The first meeting went very well and covered two separate days to make sure that committee members from all of shifts were interviewed. We were able to map out the company's operations, weaknesses in the operations, and (most importantly) weaknesses in the management team. However, before we committed to participate in this drive, we required the internal Volunteer Organizing Committee (VOC) to expand their influence into all departments and lay the foundation of core issues they knew that the company would ignore. They would also have to ensure that the complaints seemed uncoordinated so as not to raise suspicion of union activity.

One of the greatest advantages to organizing these facilities was the complex nature of the operations; some of services provided at these facilities included cross-docking, direct store delivery, distribution centers, import/export, light assembly, packaging and repackaging, returned goods processing, sorting, transloading, cold storage, and freeze blasting. Many workers were not properly trained or notified in an adequate timeframe to mentally prepare themselves to effectively complete their job assignments. This was leading to many workers receiving write-ups and discipline from management.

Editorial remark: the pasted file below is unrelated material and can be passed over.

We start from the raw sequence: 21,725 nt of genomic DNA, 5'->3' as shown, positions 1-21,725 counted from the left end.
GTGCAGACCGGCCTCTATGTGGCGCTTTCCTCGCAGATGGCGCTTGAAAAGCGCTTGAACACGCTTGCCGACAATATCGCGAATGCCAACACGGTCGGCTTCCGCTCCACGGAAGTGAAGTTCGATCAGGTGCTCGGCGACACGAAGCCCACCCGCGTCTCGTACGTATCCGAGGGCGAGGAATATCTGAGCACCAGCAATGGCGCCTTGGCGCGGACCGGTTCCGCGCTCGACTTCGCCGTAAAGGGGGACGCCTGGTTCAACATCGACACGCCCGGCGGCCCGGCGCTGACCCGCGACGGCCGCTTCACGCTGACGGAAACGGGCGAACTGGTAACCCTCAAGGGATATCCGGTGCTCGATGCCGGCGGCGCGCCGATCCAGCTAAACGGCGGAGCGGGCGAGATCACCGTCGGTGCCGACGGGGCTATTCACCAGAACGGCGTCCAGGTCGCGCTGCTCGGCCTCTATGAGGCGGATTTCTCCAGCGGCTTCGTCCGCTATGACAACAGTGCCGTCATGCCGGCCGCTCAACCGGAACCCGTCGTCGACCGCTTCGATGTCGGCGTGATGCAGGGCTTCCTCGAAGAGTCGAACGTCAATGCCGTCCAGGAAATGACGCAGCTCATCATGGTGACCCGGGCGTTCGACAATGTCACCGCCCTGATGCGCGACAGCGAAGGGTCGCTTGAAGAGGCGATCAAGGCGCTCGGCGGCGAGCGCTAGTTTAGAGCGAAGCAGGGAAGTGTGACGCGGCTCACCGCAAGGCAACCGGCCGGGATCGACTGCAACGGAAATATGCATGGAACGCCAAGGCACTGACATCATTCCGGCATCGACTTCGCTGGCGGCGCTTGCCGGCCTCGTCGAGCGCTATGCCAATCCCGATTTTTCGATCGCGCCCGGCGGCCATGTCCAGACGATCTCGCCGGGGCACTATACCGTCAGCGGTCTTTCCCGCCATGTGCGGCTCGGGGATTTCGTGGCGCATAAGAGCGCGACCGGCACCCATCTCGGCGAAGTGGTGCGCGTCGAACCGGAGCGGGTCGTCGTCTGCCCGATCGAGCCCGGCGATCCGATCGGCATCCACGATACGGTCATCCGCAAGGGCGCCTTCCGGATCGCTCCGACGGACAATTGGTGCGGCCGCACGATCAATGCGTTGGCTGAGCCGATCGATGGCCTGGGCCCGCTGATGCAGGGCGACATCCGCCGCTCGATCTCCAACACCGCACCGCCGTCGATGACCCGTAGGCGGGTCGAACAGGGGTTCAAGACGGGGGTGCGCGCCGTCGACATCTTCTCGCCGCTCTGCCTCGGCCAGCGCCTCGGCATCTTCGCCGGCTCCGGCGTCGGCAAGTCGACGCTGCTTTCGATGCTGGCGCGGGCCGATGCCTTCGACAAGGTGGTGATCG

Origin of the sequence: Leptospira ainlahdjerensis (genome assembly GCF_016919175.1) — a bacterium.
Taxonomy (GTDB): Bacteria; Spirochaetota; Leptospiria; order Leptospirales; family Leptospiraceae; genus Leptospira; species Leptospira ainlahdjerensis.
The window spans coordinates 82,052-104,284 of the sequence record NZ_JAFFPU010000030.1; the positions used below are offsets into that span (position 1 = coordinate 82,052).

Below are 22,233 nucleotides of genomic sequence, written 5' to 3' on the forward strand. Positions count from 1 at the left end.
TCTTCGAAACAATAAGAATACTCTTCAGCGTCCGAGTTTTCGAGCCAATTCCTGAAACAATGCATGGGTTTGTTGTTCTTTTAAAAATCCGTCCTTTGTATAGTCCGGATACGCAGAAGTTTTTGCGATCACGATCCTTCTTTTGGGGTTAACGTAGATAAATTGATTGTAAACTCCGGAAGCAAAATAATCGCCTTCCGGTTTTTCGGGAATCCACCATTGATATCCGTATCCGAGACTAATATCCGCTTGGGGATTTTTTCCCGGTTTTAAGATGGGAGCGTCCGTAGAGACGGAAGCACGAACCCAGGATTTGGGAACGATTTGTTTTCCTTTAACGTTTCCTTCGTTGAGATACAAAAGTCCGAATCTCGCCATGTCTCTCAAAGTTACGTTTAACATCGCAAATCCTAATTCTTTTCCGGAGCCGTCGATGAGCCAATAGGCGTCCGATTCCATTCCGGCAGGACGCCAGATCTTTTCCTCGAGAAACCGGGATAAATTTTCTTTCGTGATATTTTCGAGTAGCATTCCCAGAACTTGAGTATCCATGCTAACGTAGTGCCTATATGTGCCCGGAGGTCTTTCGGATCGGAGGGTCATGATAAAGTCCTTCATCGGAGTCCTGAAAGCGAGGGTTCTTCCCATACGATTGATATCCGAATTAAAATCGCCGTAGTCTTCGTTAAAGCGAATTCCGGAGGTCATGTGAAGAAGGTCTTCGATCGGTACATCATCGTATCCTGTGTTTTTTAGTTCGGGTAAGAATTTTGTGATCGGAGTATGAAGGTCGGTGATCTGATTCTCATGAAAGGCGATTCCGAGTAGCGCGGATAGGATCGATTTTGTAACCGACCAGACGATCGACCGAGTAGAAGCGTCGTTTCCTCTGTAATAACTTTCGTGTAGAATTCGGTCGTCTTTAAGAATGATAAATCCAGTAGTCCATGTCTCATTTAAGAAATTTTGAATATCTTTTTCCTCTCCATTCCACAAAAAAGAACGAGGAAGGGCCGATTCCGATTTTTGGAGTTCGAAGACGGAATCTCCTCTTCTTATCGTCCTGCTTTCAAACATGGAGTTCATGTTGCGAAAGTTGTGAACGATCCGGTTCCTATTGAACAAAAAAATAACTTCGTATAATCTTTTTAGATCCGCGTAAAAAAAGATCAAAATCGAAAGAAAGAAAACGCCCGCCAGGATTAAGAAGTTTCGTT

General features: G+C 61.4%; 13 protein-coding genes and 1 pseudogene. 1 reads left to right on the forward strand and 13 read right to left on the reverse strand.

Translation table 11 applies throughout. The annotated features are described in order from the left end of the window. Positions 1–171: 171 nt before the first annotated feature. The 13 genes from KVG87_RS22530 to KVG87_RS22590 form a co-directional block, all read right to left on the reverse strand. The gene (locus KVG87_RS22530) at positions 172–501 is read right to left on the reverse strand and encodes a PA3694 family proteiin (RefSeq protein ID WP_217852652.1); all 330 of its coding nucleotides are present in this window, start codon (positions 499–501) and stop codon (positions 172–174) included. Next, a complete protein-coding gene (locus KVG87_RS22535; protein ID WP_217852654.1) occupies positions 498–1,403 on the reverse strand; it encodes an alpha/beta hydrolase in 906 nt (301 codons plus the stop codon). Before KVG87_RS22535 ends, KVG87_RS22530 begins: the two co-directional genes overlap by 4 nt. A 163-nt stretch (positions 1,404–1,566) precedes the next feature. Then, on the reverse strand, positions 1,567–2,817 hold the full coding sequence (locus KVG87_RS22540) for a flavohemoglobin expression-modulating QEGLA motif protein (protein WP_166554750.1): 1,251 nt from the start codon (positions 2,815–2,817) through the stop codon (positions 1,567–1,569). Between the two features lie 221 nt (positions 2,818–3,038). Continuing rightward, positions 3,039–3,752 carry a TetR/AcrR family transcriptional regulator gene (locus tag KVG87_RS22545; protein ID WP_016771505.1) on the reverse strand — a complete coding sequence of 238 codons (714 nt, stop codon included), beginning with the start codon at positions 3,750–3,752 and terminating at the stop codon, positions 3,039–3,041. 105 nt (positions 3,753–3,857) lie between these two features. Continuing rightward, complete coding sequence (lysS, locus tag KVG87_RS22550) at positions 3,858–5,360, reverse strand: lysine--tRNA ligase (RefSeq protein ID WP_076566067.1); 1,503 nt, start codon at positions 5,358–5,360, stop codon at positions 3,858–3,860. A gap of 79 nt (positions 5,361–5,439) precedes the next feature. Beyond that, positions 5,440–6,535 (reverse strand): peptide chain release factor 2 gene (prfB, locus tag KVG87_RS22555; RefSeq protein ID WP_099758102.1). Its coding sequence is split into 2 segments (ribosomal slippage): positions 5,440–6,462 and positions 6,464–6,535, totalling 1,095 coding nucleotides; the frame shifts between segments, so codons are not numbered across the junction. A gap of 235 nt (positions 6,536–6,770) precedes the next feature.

The main reason we gauge the workplace atmosphere and worker frustration before committing to any campaign is that we knew that, in order to win, we would have to play hardball. If the union supporters' do not feel as is their collective backs are against the wall and have a "win by any means necessary" determination, then we were simply wasting everyone's time and efforts. We even told this to the VOC before committing any resources to the campaign and had them return to management to attempt to solve some of the issues. However, we gave them very specific direction on how to do this, and we made sure that, based on the unit's history, they only brought up issues we knew had been raised before and that management would again shoot down. This concealed our involvement and did not raise suspicion among the management team. This approach takes away one of management's primary election tools to request that workers give them another chance to make positive changes. The primary reason that the percentage of union wins increases in second and third elections is because management has already exhausted this effective plea. We effectively took that argument away from them before anyone even signed a card, and we made sure that workers knew about it. The end result is that 68% of the workers in these two facilities signed authorization cards.